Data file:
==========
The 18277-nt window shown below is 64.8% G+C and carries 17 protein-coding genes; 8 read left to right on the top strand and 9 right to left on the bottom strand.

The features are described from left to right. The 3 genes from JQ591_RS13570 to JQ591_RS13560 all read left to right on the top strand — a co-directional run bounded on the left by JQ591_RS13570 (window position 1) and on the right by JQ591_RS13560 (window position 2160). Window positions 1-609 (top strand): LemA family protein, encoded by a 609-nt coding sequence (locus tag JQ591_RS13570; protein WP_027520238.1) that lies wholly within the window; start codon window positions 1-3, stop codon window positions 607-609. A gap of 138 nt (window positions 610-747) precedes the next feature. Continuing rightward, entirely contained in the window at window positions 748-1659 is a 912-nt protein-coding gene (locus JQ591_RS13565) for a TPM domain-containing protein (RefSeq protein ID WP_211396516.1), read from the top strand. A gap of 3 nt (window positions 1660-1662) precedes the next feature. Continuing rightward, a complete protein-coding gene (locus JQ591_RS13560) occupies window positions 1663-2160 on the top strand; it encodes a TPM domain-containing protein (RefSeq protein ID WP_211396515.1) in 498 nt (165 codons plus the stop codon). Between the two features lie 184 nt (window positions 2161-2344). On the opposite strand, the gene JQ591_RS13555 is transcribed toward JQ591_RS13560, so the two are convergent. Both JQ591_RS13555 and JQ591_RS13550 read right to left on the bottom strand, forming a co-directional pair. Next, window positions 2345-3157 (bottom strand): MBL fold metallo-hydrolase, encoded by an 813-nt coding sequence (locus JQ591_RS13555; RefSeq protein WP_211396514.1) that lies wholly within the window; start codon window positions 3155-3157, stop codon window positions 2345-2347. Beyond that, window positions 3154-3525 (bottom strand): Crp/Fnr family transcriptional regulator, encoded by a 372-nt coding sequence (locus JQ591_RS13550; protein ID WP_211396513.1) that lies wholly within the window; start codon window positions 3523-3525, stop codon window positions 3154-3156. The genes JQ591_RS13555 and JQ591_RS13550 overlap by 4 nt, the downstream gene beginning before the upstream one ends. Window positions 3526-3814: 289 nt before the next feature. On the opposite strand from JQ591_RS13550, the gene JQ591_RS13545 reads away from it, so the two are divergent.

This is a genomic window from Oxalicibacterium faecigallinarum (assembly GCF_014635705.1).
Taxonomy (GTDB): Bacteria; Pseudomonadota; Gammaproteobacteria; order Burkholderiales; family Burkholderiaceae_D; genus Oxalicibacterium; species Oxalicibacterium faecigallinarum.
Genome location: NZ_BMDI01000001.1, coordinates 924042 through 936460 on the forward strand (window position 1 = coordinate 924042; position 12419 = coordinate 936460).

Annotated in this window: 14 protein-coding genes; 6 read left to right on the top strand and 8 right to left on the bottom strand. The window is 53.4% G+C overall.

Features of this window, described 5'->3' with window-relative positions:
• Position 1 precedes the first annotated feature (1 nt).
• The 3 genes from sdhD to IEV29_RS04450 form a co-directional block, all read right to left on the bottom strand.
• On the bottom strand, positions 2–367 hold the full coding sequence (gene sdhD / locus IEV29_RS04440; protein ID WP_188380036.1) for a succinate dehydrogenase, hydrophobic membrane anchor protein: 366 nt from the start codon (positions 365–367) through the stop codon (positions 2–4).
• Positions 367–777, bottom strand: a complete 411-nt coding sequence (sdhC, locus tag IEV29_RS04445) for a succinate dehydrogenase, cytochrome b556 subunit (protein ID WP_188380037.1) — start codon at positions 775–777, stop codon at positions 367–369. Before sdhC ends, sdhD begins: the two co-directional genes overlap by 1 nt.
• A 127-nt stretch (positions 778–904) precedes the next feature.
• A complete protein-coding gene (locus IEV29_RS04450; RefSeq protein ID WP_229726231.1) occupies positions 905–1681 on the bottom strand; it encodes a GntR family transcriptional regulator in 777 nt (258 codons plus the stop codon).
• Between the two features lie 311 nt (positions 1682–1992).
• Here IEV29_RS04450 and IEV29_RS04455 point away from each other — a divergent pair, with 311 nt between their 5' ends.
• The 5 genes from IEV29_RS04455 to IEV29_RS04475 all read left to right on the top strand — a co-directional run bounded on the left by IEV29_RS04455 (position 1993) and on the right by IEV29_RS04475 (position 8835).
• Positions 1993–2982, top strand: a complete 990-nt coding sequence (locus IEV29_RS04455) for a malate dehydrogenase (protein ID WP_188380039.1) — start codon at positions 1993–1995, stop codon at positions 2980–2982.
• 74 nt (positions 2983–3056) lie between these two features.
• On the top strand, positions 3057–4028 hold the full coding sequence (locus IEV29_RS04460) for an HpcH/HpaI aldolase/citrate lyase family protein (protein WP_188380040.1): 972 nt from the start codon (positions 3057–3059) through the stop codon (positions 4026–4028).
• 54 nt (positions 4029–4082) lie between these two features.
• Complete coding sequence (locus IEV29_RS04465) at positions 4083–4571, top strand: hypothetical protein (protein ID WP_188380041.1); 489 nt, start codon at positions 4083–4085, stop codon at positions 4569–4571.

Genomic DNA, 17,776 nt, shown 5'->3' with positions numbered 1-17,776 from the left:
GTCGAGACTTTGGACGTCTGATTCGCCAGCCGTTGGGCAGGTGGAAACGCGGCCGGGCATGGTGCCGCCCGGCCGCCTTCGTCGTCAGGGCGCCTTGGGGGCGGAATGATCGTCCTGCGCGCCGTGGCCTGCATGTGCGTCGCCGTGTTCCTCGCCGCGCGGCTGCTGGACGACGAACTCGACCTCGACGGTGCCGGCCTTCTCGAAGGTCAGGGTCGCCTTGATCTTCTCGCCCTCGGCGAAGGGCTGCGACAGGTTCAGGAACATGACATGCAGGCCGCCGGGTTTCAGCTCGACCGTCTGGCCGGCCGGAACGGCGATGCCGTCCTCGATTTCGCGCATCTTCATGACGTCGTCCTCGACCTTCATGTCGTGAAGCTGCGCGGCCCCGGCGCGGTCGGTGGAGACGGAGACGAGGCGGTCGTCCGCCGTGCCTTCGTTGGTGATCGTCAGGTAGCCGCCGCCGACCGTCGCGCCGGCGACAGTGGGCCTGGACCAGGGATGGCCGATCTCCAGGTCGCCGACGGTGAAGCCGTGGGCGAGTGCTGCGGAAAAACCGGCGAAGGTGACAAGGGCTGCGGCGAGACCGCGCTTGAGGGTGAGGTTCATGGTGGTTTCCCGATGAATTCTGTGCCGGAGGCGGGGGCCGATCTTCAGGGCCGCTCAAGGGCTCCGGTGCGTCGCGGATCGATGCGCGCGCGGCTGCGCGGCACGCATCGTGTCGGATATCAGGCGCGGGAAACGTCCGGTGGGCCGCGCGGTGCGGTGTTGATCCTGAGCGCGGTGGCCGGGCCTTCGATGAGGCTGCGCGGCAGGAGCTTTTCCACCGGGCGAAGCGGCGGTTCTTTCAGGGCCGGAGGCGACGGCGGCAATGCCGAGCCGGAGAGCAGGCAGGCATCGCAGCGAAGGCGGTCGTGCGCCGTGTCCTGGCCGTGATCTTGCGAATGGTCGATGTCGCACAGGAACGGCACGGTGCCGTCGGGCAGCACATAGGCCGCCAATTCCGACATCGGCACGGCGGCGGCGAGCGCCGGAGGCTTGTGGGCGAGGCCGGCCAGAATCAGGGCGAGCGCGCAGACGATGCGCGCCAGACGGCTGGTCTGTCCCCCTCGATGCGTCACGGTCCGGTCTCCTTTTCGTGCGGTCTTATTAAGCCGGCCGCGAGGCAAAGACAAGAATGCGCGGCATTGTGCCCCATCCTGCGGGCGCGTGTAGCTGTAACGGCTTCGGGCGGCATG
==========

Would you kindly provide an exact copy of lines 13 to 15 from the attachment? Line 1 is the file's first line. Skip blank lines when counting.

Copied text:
• A complete protein-coding gene (locus IEV29_RS04450; RefSeq protein ID WP_229726231.1) occupies positions 905–1681 on the bottom strand; it encodes a GntR family transcriptional regulator in 777 nt (258 codons plus the stop codon).
• Between the two features lie 311 nt (positions 1682–1992).
• Here IEV29_RS04450 and IEV29_RS04455 point away from each other — a divergent pair, with 311 nt between their 5' ends.